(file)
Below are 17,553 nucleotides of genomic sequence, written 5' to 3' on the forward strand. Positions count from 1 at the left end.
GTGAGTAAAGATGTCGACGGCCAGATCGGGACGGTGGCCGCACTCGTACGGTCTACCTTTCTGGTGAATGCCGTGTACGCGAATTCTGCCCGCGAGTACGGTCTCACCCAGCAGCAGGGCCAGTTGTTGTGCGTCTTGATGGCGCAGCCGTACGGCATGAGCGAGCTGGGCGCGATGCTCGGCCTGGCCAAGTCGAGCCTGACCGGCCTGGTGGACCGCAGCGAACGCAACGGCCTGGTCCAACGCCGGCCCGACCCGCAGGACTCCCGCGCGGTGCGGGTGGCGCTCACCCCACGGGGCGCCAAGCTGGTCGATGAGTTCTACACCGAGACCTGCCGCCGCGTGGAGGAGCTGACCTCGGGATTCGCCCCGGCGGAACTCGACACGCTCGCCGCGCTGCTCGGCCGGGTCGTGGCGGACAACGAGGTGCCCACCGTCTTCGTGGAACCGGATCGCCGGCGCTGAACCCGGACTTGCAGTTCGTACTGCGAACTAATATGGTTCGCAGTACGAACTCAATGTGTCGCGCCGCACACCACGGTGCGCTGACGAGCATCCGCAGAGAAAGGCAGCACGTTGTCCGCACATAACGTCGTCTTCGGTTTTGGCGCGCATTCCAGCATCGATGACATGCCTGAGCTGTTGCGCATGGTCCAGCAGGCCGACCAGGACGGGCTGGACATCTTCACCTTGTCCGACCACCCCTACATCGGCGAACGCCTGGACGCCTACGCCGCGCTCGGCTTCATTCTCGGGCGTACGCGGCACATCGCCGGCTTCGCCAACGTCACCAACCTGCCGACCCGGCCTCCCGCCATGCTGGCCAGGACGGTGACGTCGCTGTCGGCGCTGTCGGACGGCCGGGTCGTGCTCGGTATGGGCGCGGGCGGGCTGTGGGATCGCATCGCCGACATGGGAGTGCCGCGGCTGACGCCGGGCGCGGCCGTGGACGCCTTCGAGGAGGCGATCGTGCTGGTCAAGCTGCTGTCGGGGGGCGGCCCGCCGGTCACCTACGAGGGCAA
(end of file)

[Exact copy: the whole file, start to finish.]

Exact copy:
Below are 17,553 nucleotides of genomic sequence, written 5' to 3' on the forward strand. Positions count from 1 at the left end.
GTGAGTAAAGATGTCGACGGCCAGATCGGGACGGTGGCCGCACTCGTACGGTCTACCTTTCTGGTGAATGCCGTGTACGCGAATTCTGCCCGCGAGTACGGTCTCACCCAGCAGCAGGGCCAGTTGTTGTGCGTCTTGATGGCGCAGCCGTACGGCATGAGCGAGCTGGGCGCGATGCTCGGCCTGGCCAAGTCGAGCCTGACCGGCCTGGTGGACCGCAGCGAACGCAACGGCCTGGTCCAACGCCGGCCCGACCCGCAGGACTCCCGCGCGGTGCGGGTGGCGCTCACCCCACGGGGCGCCAAGCTGGTCGATGAGTTCTACACCGAGACCTGCCGCCGCGTGGAGGAGCTGACCTCGGGATTCGCCCCGGCGGAACTCGACACGCTCGCCGCGCTGCTCGGCCGGGTCGTGGCGGACAACGAGGTGCCCACCGTCTTCGTGGAACCGGATCGCCGGCGCTGAACCCGGACTTGCAGTTCGTACTGCGAACTAATATGGTTCGCAGTACGAACTCAATGTGTCGCGCCGCACACCACGGTGCGCTGACGAGCATCCGCAGAGAAAGGCAGCACGTTGTCCGCACATAACGTCGTCTTCGGTTTTGGCGCGCATTCCAGCATCGATGACATGCCTGAGCTGTTGCGCATGGTCCAGCAGGCCGACCAGGACGGGCTGGACATCTTCACCTTGTCCGACCACCCCTACATCGGCGAACGCCTGGACGCCTACGCCGCGCTCGGCTTCATTCTCGGGCGTACGCGGCACATCGCCGGCTTCGCCAACGTCACCAACCTGCCGACCCGGCCTCCCGCCATGCTGGCCAGGACGGTGACGTCGCTGTCGGCGCTGTCGGACGGCCGGGTCGTGCTCGGTATGGGCGCGGGCGGGCTGTGGGATCGCATCGCCGACATGGGAGTGCCGCGGCTGACGCCGGGCGCGGCCGTGGACGCCTTCGAGGAGGCGATCGTGCTGGTCAAGCTGCTGTCGGGGGGCGGCCCGCCGGTCACCTACGAGGGCAA